Finally, we know that even when innovations reach the frontline, are tailored to context and implemented with fidelity, their impact can fade over time, or have limited reach across a healthcare system. We welcome submissions on the impact of scaling new approaches to quality improvement12 and how to make them sustainable over time.16

International consensus on basic concepts and measurement

In any field it is difficult to make progress without consensus on basic definitions and measurement tools. There is still disagreement among the various stakeholders in our community about terminology and definitions for fundamental concepts like harm, error, disclosure and resolution.17 Similarly, in 2020, we called for better measurement approaches to adverse events, noting that “we will show progress in patient safety by tracking common, well-defined patient safety problems, not some general measure of all possible harms from medical care, the nature of which will inevitably change over time”.18 Yet we still see incoherence in, for example, the reporting standards and measurement systems used to detect paediatric adverse events.19

Our field is at the point where broad consensus is crucial: how can we consolidate evidence on ‘what works’ if we cannot agree on definitions and measures for the outcomes of interest? This consensus should be globally agreed on and not dominated by movements from one or two countries. Ideally, we would like to receive submissions from credible international initiatives about consensus on definitions and measurement systems.

Continuous improvement of methodology and scientific rigour

We encourage submissions that draw from a wide range of methods, professional and research disciplines, and approaches to improving healthcare. For example, we welcome rigorous and novel work from implementation scientists and quality improvement professionals, from human factors researchers, experts in systems engineering, from health services researchers, the social sciences and health sciences. We try to pick rigorous approaches from different disciplines, to provide high-quality evidence on what works best to improve the safety and quality of care.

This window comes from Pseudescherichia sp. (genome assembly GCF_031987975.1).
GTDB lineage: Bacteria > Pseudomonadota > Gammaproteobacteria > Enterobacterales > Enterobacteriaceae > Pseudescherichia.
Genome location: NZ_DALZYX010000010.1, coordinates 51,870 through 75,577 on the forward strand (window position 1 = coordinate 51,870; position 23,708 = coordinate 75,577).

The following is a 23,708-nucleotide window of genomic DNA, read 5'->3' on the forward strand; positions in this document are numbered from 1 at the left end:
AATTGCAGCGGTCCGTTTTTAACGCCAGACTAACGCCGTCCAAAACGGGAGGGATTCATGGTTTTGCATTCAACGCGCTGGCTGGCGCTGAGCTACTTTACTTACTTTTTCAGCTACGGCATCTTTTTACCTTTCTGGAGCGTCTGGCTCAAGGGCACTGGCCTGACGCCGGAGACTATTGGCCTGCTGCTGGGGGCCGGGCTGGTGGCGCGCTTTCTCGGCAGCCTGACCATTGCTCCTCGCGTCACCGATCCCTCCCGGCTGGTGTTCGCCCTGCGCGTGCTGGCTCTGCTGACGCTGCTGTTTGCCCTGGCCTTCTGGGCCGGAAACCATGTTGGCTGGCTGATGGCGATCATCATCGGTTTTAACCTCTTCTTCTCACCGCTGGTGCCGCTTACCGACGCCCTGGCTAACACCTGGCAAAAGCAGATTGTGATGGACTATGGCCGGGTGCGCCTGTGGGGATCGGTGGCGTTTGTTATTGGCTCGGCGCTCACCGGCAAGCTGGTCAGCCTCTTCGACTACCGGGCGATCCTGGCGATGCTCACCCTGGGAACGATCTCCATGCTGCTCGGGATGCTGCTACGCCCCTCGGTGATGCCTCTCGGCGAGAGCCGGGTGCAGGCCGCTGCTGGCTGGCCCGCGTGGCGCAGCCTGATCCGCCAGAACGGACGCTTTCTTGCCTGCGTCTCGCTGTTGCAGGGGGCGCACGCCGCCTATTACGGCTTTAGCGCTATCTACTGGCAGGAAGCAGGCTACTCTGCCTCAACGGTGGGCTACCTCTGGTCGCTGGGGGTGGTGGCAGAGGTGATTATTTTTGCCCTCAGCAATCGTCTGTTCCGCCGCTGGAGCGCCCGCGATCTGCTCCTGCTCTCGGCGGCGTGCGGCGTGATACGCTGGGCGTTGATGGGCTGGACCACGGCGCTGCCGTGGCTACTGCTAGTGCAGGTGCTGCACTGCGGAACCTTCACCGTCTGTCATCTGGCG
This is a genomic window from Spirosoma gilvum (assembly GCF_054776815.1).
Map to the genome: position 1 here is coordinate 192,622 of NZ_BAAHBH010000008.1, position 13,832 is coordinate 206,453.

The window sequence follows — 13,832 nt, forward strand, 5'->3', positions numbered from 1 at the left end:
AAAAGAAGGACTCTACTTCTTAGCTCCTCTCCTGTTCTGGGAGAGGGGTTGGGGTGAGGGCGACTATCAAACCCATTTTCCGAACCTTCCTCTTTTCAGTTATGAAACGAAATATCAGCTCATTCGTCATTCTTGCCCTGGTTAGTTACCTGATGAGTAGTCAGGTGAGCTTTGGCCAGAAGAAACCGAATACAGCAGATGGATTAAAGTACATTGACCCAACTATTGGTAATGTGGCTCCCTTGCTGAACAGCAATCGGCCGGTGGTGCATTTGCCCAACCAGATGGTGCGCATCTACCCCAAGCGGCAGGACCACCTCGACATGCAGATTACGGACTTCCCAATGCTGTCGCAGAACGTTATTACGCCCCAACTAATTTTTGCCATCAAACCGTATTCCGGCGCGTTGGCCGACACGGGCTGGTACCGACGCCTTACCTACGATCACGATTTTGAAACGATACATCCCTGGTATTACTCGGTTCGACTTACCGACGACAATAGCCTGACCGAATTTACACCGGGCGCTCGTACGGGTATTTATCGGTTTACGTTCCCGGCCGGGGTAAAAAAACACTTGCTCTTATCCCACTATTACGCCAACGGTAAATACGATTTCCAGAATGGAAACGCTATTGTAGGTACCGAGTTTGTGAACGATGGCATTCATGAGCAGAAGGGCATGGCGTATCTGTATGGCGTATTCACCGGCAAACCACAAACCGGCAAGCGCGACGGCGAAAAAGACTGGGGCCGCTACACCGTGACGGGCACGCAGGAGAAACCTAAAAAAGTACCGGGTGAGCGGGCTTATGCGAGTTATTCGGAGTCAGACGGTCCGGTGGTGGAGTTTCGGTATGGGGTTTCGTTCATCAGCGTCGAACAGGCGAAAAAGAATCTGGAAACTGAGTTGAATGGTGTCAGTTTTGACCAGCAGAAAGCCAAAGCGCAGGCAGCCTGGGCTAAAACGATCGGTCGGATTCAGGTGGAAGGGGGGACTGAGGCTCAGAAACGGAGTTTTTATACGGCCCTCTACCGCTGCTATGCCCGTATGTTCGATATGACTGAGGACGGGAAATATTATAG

As we move forward, we also aim for continuous improvement in the scientific rigour of submissions, and to lift the standard of research carried out in our community more generally. One vehicle we will use for this is our ‘Grand Rounds in Methodology’ series, where “we hope to make healthcare professionals and researchers more aware of the different choices and trade-offs in methods used as well as their impact on generalisability, in order to advance rigour in quality and safety research to benefit patient care and stimulate debate”.20 This series covers three different areas: first, relatively new study designs and research methods such as stepped wedge and adaptive clinical trials; second, methods that are in common use but where mistakes are frequently encountered such as statistical process control charts; and third, broader debates in methodology that are relevant to our field, such as competing risks and sharing of statistical code. So far, we have published three papers in the Grand Rounds series, one on statistical process control, another on realist reviews and, recently, one on implementing machine learning solutions as part of quality improvement interventions; many more will appear in the coming months and years.